Monitoring Elasticsearch Performance

Emily Chang has a big, four-part series on monitoring Elasticsearch performance.  Part 1 is a nice introduction to Elasticsearch and important metrics out of the box:

The three most common types of nodes in Elasticsearch are:

  • Master-eligible nodes: By default, every node is master-eligible unless otherwise specified. Each cluster automatically elects a master node from all of the master-eligible nodes. In the event that the current master node experiences a failure (such as a power outage, hardware failure, or an out-of-memory error), master-eligible nodes elect a new master. The master node is responsible for coordinating cluster tasks like distributing shards across nodes, and creating and deleting indices. Any master-eligible node is also able to function as a data node. However, in larger clusters, users may launch dedicated master-eligible nodes that do not store any data (by adding node.data: false to the config file), in order to improve reliability. In high-usage environments, moving the master role away from data nodes helps ensure that there will always be enough resources allocated to tasks that only master-eligible nodes can handle.

  • Data nodes: By default, every node is a data node that stores data in the form of shards (more about that in the section below) and performs actions related to indexing, searching, and aggregating data. In larger clusters, you may choose to create dedicated data nodes by addingnode.master: false to the config file, ensuring that these nodes have enough resources to handle data-related requests without the additional workload of cluster-related administrative tasks.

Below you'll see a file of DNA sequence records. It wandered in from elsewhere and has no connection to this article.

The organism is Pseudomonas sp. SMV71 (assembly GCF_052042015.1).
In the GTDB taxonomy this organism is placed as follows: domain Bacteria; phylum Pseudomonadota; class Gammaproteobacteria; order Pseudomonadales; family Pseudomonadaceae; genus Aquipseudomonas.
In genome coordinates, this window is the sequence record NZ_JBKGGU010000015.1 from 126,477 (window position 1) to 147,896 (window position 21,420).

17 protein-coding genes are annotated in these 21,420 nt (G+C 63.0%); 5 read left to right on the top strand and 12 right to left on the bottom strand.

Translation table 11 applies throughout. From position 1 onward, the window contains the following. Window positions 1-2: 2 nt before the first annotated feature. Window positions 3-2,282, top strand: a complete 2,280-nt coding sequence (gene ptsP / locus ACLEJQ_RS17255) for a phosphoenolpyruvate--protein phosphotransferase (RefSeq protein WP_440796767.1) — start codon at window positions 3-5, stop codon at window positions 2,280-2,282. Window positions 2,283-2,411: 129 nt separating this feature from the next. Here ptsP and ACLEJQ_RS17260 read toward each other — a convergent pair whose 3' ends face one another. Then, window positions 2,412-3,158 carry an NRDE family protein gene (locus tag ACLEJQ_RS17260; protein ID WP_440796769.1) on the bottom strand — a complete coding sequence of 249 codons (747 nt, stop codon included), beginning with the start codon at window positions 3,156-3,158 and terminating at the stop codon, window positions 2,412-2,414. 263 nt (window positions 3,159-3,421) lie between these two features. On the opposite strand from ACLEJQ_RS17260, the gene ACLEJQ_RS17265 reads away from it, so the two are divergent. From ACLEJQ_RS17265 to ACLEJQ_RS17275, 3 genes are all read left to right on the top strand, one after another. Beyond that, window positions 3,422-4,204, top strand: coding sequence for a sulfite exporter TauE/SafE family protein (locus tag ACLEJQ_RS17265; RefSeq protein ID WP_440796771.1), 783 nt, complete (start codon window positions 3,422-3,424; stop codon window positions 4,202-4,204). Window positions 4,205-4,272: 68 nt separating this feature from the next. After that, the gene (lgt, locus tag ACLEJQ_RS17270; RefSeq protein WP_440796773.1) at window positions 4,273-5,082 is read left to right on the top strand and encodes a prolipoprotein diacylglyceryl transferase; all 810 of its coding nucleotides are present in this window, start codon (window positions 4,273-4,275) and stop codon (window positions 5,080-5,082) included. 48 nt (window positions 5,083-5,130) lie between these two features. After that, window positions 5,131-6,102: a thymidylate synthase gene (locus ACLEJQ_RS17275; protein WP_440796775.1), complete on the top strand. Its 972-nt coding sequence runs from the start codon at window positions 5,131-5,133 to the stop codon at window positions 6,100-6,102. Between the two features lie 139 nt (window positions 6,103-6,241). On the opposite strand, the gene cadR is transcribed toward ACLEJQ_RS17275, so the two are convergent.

• Client nodes: If you set node.master and node.data to false, you will end up with a client node, which is designed to act as a load balancer that helps route indexing and search requests. Client nodes help shoulder some of the search workload so that data and master-eligible nodes can focus on their core tasks. Depending on your use case, client nodes may not be necessary because data nodes are able to handle request routing on their own. However, adding client nodes to your cluster makes sense if your search/index workload is heavy enough to benefit from having dedicated client nodes to help route requests.

Part 2 shows how to collect metrics using various APIs:

The Node Stats API is a powerful tool that provides access to nearly every metric from Part 1, with the exception of overall cluster health and pending tasks, which are only available via the Cluster Health API and the Pending Tasks API, respectively. The command to query the Node Stats API is:

curl localhost:9200/_nodes/stats

The output includes very detailed information about every node running in your cluster. You can also query a specific node by specifying the ID, address, name, or attribute of the node. In the command below, we are querying two nodes by their names, node1 and node2 (node.name in each node’s configuration file):

curl localhost:9200/_nodes/node1,node2/stats

Each node’s metrics are divided into several sections, listed here along with the metrics they contain from Part 1.

Part 3 is a brief for using Datadog for metrics collection and display:

The Datadog Agent is open source software that collects and reports metrics from each of your nodes, so you can view and monitor them in one place. Installing the Agent usually only takes a single command. View installation instructions for various platforms here. You can also install the Agent automatically with configuration management tools like Chef orPuppet.

Part 4 walks through some common Elasticsearch performance issues:

How to solve 5 Elasticsearch performance and scaling problemsseries /